And that’s how we spent our last hours at Penguicon 7.0: Learning and then playing a full game of Munchkin with this incredibly generous person we’ve just met, and I’m watching him give Kelsey advice and I’m reveling in the smile on her face as she’s learning the twists and turns and sneaky fun moves – and, it should be noted, she’s totally kicking our butts under Mr. Hackard’s tutelage. “We have to get this game,” she tells me, lowering her head and looking over the top of her glasses.” In fact, not long after a particularly venomous and level-boosting turn – at which point our gaming host says with a smile, “That’s it. You get no more help from me!” – Kelsey wins. It is gorgeous and she is thrilled and I am bowled over once again at just how amazing a weekend we have had thanks to so many people who were unknown strangers just 48 hours before.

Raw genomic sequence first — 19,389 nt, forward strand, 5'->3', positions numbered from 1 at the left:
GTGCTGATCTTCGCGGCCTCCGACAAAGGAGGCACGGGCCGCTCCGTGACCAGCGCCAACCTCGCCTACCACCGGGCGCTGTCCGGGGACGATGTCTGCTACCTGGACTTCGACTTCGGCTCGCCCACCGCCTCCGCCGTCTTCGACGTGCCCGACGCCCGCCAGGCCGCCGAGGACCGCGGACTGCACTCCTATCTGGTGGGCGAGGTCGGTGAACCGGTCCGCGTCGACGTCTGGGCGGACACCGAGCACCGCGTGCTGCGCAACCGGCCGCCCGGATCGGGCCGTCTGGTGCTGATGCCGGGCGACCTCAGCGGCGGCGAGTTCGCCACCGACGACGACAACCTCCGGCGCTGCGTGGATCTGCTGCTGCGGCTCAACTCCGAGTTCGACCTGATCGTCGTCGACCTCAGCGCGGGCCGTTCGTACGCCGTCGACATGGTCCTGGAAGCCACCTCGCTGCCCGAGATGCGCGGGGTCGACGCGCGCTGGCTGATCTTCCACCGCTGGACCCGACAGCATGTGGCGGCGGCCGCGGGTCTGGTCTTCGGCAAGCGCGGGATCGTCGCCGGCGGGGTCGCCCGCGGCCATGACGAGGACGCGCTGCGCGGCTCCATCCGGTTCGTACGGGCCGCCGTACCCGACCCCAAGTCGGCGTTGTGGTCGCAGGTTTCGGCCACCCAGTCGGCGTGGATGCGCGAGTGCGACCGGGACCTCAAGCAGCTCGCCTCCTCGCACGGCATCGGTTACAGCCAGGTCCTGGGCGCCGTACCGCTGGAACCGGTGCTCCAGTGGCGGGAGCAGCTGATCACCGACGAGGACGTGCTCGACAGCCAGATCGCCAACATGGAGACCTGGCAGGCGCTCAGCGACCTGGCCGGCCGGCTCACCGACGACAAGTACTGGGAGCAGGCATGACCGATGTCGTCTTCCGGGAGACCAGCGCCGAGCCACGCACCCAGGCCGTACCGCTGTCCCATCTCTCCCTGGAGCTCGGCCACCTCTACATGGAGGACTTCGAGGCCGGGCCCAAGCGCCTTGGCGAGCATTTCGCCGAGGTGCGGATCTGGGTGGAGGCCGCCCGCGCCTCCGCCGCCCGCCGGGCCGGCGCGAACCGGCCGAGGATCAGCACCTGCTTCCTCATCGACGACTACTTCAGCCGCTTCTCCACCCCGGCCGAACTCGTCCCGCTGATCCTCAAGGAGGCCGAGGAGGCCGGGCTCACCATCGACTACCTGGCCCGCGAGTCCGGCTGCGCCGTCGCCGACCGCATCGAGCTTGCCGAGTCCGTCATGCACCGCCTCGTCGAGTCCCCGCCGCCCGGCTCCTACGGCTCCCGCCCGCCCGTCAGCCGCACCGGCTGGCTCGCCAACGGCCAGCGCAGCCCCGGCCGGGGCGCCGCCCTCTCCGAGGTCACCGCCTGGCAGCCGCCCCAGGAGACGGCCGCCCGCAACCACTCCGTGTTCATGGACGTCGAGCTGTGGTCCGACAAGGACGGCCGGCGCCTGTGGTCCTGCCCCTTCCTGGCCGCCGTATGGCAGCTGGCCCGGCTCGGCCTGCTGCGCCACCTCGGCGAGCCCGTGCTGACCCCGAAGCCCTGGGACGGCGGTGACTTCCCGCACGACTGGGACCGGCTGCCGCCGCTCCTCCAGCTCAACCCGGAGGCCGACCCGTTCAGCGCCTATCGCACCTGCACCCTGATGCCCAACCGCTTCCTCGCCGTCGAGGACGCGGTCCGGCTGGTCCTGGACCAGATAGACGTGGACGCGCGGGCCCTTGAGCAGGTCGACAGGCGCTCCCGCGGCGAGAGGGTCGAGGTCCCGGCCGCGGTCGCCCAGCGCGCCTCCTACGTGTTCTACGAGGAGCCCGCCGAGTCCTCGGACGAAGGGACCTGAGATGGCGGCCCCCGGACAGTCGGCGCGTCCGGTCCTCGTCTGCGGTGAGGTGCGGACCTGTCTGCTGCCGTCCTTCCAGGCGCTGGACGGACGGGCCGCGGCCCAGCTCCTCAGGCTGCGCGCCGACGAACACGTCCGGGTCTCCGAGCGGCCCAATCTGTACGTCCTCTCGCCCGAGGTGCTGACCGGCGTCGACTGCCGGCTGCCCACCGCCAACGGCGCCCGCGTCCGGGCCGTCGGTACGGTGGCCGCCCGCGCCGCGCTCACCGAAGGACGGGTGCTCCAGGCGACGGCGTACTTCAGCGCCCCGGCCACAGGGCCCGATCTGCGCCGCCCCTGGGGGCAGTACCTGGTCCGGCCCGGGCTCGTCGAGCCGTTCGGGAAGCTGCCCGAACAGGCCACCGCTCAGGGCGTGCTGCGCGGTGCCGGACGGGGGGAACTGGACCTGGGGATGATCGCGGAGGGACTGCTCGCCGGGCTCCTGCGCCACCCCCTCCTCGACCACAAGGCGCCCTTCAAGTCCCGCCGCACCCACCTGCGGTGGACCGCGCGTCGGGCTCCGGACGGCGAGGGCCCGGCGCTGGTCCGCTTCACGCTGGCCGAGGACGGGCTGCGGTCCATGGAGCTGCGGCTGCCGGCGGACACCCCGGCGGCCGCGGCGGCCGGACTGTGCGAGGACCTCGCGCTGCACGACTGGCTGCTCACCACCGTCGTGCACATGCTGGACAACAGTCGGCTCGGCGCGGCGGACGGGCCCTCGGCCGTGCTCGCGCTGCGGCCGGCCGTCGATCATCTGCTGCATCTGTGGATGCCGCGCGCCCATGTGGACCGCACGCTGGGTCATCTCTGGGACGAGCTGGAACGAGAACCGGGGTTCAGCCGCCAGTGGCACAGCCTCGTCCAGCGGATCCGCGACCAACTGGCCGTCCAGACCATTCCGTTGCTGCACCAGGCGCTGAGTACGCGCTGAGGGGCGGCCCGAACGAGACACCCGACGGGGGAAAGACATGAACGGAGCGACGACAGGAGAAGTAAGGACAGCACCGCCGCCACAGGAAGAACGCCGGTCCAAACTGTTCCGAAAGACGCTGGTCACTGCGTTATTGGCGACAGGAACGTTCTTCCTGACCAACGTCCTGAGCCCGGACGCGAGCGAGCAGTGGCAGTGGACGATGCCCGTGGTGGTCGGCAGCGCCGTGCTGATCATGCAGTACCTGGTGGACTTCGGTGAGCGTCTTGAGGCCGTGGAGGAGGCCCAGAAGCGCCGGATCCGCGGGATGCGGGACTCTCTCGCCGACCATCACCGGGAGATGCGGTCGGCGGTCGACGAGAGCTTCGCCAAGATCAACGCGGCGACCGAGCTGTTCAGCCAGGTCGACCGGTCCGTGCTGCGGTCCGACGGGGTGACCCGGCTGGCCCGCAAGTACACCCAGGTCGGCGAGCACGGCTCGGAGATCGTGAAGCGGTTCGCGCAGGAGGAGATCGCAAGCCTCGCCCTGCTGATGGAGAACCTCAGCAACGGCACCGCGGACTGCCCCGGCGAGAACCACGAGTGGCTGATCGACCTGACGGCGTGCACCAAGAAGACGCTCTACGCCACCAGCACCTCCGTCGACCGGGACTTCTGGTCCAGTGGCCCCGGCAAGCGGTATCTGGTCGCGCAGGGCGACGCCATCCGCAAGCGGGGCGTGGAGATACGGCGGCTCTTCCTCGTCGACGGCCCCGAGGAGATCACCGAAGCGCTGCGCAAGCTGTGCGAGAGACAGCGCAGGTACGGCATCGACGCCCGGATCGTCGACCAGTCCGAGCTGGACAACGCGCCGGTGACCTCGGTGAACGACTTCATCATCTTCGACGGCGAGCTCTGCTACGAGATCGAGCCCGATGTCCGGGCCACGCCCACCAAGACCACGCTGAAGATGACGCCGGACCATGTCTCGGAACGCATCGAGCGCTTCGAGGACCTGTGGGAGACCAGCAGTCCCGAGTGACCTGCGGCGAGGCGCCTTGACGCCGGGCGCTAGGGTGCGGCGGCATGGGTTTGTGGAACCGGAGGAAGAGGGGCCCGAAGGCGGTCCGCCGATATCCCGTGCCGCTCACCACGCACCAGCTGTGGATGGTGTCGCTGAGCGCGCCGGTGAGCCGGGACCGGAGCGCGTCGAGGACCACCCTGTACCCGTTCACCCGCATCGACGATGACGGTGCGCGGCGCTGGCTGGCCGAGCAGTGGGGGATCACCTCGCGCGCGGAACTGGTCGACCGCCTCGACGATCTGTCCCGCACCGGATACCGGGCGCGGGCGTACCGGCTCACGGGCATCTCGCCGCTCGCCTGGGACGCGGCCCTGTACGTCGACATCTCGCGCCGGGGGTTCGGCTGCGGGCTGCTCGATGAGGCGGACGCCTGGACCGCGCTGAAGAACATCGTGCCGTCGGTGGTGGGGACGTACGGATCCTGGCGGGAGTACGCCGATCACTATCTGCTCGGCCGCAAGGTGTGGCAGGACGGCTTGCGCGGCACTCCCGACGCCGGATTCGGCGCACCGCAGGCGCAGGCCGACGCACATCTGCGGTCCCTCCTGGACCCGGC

At about 2:15 p.m. Sunday, as we pulled back onto I-275, headed south, I turned to my daughter. “I just realized,” I said, “what we forgot to do.”
“What was the last thing you ate?”
Realization crosses her face. Another smile. “Breakfast.”
“It’s not a con,” I say, holding up a palm, “until you forget to eat.”
How long until we hit the road for Penguicon? This long.
I’m deep in the important preparations: Laptop batteries & spares? Charged. (Yes, Jenn has been warned we’re taking the laptop with us, so she can spend the next few days adjusting to avoid separation anxiety. My wife loves an Ubuntu-equipped laptop. How awesome.) New double-As for the Flip and our digital cameras? Check. (Note to self: Clear the memory cards so we’ve got plenty of room for pictures. And don’t forget the USB cables.) Route: Mapped. (Look – we’re on here! We’re the red marker – see? We’re waving right now!) Schedule? Highlighted.
Kelsey & Me? Gearing. To. GO.
I haven’t made a full-on con road trip since Celebration III in 2005.